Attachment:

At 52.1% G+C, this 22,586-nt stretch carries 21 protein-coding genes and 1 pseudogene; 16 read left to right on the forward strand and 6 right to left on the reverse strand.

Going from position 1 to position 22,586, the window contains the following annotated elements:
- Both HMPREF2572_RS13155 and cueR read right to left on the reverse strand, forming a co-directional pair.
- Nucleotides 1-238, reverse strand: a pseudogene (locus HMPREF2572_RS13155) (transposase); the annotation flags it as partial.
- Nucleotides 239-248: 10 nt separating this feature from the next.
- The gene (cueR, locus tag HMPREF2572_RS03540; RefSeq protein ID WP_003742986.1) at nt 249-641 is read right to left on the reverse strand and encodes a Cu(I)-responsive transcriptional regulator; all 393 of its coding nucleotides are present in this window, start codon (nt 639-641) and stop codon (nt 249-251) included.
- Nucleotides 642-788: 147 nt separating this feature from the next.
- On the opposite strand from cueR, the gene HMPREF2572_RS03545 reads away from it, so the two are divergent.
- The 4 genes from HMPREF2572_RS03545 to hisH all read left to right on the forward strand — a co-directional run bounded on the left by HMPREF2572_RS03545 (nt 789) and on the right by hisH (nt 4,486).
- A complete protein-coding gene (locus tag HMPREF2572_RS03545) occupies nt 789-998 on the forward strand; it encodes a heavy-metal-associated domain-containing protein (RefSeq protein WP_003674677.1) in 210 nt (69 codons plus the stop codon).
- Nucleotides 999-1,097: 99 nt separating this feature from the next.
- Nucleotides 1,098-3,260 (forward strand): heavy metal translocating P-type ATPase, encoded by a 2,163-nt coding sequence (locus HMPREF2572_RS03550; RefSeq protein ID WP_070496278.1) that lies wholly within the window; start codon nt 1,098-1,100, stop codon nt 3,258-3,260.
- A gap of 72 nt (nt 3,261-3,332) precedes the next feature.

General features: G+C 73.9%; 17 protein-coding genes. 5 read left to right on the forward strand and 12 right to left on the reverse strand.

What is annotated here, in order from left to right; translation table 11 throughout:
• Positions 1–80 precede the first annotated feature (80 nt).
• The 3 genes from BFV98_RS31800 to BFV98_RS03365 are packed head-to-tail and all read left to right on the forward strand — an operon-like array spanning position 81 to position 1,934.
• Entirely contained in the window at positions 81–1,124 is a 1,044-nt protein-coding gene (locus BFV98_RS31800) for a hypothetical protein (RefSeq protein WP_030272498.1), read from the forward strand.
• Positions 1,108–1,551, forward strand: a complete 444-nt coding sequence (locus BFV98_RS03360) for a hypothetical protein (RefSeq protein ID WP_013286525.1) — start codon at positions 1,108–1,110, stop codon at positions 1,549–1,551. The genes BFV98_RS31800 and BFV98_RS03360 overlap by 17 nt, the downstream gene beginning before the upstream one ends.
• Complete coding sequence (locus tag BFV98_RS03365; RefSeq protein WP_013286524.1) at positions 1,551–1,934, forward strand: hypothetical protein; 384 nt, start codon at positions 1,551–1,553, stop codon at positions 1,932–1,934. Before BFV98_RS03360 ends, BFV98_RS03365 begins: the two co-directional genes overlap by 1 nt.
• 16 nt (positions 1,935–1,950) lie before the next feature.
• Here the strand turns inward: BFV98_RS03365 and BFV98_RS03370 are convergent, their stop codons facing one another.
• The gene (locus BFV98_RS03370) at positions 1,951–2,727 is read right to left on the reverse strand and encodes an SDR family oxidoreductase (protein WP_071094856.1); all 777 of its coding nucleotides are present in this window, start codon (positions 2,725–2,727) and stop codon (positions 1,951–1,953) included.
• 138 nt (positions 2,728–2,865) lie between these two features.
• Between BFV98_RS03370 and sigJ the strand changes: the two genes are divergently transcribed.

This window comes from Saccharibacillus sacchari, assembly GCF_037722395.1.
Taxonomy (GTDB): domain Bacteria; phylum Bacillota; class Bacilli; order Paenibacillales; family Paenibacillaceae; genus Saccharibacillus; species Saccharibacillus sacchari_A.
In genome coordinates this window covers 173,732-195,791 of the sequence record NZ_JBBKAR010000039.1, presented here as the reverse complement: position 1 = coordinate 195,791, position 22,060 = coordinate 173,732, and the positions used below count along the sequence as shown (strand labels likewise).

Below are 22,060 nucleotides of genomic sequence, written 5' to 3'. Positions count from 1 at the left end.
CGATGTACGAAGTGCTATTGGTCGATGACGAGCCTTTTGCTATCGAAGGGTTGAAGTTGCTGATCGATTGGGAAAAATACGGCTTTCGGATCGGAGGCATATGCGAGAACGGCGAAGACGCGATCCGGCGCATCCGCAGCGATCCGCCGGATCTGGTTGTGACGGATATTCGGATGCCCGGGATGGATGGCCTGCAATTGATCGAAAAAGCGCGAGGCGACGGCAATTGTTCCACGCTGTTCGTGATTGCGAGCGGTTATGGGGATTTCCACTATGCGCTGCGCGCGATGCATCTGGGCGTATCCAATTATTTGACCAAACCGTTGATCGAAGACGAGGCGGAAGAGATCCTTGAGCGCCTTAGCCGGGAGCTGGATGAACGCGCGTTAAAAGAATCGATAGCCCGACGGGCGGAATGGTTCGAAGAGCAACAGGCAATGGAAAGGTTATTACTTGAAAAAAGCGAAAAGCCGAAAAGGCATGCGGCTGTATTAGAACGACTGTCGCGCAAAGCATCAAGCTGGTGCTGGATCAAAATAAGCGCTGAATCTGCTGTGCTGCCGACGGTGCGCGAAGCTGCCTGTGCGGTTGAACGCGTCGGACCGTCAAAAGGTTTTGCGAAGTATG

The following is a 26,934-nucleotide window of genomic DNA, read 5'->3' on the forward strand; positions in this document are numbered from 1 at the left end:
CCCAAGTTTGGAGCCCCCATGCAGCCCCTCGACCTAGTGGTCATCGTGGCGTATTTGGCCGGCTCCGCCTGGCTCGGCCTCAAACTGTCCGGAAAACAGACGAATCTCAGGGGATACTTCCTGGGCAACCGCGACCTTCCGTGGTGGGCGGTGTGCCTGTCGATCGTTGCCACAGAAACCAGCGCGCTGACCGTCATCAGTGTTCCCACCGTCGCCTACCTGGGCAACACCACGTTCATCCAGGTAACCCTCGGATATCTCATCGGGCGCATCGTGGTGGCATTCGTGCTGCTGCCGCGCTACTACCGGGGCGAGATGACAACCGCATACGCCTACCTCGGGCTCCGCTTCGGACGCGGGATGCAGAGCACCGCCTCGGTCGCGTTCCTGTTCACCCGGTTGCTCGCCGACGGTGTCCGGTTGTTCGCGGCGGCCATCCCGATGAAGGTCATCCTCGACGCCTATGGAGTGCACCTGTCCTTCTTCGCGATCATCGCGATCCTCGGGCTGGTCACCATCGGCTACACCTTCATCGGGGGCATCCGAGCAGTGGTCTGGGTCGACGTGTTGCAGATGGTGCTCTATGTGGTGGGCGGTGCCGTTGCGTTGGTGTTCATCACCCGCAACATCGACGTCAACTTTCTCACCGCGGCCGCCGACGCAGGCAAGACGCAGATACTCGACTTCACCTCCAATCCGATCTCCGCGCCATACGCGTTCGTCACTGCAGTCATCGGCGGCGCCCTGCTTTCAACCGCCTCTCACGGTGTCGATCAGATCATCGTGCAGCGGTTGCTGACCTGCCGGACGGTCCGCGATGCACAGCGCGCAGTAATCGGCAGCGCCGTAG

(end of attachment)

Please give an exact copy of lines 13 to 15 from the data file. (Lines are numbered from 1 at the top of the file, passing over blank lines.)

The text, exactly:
- A gap of 72 nt (nt 3,261-3,332) precedes the next feature.

General features: G+C 73.9%; 17 protein-coding genes. 5 read left to right on the forward strand and 12 right to left on the reverse strand.

What is annotated here, in order from left to right; translation table 11 throughout: